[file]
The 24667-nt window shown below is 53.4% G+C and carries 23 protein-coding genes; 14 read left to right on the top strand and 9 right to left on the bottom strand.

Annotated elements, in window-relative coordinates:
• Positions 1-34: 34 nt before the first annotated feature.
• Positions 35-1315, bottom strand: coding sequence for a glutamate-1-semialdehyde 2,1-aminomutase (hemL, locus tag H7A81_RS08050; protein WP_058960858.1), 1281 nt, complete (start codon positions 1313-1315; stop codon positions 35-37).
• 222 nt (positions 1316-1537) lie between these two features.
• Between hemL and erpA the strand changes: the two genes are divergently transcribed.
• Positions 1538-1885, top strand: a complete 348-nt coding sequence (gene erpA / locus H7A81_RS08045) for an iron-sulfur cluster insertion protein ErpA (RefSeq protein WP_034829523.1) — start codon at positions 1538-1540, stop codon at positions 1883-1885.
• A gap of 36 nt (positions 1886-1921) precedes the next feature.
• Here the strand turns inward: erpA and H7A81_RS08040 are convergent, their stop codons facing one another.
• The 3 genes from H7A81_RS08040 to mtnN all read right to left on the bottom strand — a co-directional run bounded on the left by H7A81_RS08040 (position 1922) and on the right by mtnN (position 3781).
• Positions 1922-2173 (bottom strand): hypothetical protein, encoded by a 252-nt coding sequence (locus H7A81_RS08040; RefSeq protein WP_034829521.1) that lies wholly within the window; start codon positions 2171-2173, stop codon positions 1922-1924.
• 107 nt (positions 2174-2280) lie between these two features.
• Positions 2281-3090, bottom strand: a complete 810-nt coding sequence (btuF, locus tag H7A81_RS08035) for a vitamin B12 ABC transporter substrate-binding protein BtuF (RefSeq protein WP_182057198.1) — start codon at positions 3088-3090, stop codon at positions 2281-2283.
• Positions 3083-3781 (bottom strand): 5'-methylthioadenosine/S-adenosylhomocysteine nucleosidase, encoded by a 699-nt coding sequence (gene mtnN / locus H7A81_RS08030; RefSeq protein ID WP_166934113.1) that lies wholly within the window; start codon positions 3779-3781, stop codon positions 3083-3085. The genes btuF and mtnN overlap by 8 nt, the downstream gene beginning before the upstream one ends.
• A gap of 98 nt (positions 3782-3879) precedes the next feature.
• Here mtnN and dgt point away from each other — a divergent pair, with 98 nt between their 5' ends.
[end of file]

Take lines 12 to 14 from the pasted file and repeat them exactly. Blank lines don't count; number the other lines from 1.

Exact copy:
• 107 nt (positions 2174-2280) lie between these two features.
• Positions 2281-3090, bottom strand: a complete 810-nt coding sequence (btuF, locus tag H7A81_RS08035) for a vitamin B12 ABC transporter substrate-binding protein BtuF (RefSeq protein WP_182057198.1) — start codon at positions 3088-3090, stop codon at positions 2281-2283.
• Positions 3083-3781 (bottom strand): 5'-methylthioadenosine/S-adenosylhomocysteine nucleosidase, encoded by a 699-nt coding sequence (gene mtnN / locus H7A81_RS08030; RefSeq protein ID WP_166934113.1) that lies wholly within the window; start codon positions 3779-3781, stop codon positions 3083-3085. The genes btuF and mtnN overlap by 8 nt, the downstream gene beginning before the upstream one ends.